He explains the drawbacks he has to selling his produced goods with no site with no selling site or storage his commodities facilities falling at the mercy of intermediaries who deceive him with prices. He also disclosed that his commodities are frequently exposed to pests, contributing to post-harvest crop losses.
Over 16,000 farmers are engaged in the production of vegetables and fruit in Amhara Regional State, with onions, tomatoes, and cabbage being the main produce. Even though there is a lot of potential, experts affirm that the production of horticulture has gotten bleaker in the past few years.
Demsew Mulualem, horticulture team leader at the Amhara Agriculture Bureau, observes the main issue is illicit traders who deceive farmers by paying less than what they promised. The inadequacy of storage facilities has made farmers submit to the price for fear that the commodity will perish.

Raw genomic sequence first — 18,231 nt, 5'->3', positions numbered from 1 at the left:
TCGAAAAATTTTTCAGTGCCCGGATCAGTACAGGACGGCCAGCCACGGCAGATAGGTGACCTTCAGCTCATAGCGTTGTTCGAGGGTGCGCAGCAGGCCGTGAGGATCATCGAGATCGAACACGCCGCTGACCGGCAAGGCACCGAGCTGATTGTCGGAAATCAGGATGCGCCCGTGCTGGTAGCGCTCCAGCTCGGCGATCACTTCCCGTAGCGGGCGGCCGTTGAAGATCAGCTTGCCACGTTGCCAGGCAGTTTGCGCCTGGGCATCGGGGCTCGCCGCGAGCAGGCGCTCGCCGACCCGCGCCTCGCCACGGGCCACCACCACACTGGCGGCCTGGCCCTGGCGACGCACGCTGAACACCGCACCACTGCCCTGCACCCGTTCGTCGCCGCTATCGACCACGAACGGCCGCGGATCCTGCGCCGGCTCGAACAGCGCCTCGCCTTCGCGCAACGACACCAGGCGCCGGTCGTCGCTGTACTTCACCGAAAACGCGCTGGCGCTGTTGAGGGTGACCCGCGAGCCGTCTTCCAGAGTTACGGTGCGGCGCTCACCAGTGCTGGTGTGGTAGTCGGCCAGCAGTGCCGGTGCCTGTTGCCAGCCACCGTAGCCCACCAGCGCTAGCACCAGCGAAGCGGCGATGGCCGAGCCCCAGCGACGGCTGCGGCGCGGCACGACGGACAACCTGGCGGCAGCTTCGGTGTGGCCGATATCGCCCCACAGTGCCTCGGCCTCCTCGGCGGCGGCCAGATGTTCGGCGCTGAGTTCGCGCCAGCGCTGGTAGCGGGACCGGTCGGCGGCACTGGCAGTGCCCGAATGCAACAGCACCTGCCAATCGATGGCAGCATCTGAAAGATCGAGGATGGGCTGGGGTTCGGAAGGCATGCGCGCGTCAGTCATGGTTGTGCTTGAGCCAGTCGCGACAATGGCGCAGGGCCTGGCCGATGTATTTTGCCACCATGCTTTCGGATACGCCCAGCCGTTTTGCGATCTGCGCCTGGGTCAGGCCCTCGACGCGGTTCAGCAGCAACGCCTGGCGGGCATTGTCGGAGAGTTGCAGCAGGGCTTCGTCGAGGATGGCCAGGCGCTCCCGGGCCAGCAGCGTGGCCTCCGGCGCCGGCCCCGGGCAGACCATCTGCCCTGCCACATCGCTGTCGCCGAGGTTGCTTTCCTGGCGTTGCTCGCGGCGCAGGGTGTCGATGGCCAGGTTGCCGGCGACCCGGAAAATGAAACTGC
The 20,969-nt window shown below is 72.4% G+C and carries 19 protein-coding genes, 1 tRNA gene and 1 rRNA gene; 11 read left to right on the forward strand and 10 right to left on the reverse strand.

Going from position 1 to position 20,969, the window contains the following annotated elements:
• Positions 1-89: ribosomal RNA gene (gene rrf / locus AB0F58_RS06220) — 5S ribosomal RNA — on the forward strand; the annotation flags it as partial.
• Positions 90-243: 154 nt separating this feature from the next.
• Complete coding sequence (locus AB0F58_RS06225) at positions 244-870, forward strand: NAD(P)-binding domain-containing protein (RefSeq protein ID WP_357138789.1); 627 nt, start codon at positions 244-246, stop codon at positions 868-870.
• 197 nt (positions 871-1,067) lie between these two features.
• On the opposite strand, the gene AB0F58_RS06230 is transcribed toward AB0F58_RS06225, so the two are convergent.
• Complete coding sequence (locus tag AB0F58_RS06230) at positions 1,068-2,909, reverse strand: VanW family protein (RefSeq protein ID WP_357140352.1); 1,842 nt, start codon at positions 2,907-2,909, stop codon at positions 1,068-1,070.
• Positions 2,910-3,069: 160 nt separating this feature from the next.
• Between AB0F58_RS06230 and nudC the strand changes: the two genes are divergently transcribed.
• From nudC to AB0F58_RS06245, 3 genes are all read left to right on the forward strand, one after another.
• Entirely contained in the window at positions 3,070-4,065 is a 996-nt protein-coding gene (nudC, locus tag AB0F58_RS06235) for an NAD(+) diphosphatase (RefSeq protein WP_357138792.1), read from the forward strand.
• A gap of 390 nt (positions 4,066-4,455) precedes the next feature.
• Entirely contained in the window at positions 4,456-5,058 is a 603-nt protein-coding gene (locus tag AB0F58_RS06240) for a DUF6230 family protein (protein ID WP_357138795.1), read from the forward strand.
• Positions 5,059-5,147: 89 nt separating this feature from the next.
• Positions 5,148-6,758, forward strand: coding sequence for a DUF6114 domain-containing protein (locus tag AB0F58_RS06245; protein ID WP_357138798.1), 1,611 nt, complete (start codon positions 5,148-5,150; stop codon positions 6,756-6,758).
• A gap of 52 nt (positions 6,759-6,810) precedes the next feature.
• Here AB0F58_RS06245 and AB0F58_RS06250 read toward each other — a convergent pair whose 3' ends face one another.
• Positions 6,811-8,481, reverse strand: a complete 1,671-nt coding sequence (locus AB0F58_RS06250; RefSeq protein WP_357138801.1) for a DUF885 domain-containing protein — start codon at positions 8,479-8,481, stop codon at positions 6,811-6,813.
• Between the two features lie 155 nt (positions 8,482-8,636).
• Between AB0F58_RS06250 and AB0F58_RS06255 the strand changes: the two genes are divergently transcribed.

"Intermediaries dictate the price, not farmers", he told Fortune.
Experts argue that the use of hybrid varieties and market linkages through road infrastructures an important requisites for the prevalence of healthy productions.
Taye Melese, an agriculture economist who has done extensive research on the agricultural value chain, said that the existing variety used to produce horticultural products cannot subsist them to stay unwilted for more than a few days. "Climate-resilient and pest-resistant seeds should be tailored," he said.
Neglect of smallholder agriculture has created a vicious cycle, weakening urban-rural linkages, trapping farmers in poverty and leaving urban populations dependent on volatile world markets, according to Taye.
He suggests that large-scale investments should come into play to establish agro-processing plants near farmlands to better the livelihoods of small-scale farmers.
PUBLISHED ON Nov 11,2023 [ VOL 24 , NO 1228]